Weighing in — what’s the debate about Dr. Oz and the apple juice story really tell us?

September 21, 2011

All has been quiet on the talking about health front. I am in the midst of teaching the undergraduate class about designing health messages at Penn State, so it is odd that I don’t find my way here more often. But in the fury of the debate over the Dr. Oz show about apple juice. [go here to read and listen to the debate if you want more information: http://www.doctoroz.com/videos/arsenic-apple-juice], I had to make time to add a few thoughts.

First, in favor of Dr. Oz — his show entertains us and informs us at the same time. We do have to remember that someone has to pay the bills for the show, so the entertainment quality has to be there. It is that simple.

The positive things about a show like Dr. Oz is that it can arouse public passions about scientific issues and lead to health advocacy. It may increase healthy behaviors and improve our vocabulary when it comes to talking about health and the science of health.

But on the negative side–it can be confusing and contribute to inaccurate understanding. It may arouse public passions but these can be misdirected.

The apple juice show and related debate illustrates both. The headline for the page above and the text beneath illustrates this reality. What is an “extensive national study”? According to the text, it means “dozens of samples” from “three different cities”. That is neither extensive nor a nationally representative sample.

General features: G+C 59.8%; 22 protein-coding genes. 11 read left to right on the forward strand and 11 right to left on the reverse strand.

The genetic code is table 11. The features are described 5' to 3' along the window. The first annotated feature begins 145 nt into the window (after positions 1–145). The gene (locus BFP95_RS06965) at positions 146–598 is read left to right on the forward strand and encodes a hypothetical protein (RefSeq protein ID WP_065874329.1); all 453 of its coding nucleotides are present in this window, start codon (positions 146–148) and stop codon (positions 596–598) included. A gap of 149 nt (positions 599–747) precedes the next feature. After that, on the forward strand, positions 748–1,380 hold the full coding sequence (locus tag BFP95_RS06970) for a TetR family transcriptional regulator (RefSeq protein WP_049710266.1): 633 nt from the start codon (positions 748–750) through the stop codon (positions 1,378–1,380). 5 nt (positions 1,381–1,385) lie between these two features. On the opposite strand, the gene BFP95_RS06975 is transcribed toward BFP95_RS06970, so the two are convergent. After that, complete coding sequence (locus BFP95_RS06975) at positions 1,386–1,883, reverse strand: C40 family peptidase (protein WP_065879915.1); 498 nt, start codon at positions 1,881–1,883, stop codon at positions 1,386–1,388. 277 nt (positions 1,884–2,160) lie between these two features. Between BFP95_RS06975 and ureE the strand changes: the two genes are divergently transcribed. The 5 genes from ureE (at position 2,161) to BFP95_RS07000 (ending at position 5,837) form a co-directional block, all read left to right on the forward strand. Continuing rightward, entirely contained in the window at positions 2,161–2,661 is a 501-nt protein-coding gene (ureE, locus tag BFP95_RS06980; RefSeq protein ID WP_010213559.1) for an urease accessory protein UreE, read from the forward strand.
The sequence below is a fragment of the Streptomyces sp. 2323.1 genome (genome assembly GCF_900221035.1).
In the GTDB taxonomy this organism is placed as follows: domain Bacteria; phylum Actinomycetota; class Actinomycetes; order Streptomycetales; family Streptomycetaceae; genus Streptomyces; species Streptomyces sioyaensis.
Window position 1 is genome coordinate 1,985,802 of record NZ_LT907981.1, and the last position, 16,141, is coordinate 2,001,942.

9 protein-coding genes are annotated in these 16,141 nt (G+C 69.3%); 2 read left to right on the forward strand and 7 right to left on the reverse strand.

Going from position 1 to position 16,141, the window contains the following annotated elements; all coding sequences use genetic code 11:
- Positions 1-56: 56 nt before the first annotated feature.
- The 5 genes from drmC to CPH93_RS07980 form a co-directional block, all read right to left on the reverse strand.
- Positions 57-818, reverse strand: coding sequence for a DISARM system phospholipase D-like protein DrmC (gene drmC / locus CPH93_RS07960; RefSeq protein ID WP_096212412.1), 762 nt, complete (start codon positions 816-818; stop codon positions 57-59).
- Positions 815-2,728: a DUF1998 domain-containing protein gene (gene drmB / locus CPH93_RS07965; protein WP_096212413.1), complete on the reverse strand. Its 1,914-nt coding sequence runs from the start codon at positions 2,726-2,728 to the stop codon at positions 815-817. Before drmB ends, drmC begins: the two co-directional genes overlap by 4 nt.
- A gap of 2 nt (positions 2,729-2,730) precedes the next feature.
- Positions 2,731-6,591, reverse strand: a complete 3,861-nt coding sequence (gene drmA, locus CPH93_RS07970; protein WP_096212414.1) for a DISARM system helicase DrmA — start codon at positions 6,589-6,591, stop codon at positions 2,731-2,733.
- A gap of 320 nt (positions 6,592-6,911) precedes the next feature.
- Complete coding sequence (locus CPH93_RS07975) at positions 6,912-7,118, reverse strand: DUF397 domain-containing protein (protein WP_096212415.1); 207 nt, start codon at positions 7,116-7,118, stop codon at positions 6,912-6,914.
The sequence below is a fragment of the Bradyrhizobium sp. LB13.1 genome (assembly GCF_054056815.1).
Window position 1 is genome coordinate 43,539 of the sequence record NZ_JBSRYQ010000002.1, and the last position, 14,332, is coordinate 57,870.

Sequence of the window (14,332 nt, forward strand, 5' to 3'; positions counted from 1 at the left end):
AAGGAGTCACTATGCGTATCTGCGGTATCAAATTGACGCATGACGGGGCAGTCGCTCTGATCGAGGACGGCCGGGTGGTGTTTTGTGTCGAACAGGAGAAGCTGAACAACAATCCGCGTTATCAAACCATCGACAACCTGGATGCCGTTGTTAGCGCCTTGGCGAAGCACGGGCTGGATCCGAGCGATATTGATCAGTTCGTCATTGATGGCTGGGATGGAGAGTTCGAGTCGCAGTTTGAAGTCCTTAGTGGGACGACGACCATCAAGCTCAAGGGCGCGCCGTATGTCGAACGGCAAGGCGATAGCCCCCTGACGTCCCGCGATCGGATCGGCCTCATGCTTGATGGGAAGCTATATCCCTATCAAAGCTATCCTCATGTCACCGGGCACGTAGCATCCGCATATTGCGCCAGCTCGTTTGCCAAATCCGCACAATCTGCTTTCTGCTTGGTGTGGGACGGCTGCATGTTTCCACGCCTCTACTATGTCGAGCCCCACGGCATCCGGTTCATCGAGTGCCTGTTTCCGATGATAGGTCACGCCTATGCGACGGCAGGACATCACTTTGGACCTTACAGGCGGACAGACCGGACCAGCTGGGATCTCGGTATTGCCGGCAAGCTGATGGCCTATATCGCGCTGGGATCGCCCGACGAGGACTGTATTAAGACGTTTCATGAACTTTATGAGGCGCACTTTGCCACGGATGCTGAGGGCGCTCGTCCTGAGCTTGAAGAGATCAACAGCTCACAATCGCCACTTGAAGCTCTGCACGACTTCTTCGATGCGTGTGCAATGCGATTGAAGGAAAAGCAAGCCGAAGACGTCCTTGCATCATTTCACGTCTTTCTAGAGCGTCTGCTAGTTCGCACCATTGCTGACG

How was the study conducted? Even with the several dozen samples, there is much room for the approach to vary. Did the tester shake the apple juice before drawing a sample? That might be important in terms of how the contents in the apple juice are distributed through the liquid. Did the tester take a sample from the bottom of the juice container or the top? Did the tester take more than a single sample of juice from each of the containers tested? Inquiring minds want to know…

But instead of focusing on specific and direct questions to guide our understanding, the backlash focused on name-calling. Skimming the contents of various letters from companies represented on the show and the Food & Drug Administration–FDA–“irresponsible” might be the most frequently leveled charge. Dr. Besser calls the Dr. Oz show “fear-mongering”. Watch this exchange:

I give credit to Dr. Oz for remaining calm and answering the charges.

But I wanted to know more about organic and inorganic arsenic levels, and other issues such as I raised above. I wanted to know less about Dr. Besser’s “upset”…

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One Response to “Weighing in — what’s the debate about Dr. Oz and the apple juice story really tell us?”

  1. Weighing in — what’s the debate about Dr. Oz and the apple juice story really tell us? « INK WELLness says:

    […] Weighing in — what’s the debate about Dr. Oz and the apple juice story really tell us?. Share this:FacebookPrintTwitterMoreEmailLike this:LikeBe the first to like this post. This entry was posted in medical writing, writing and tagged dr oz. […]

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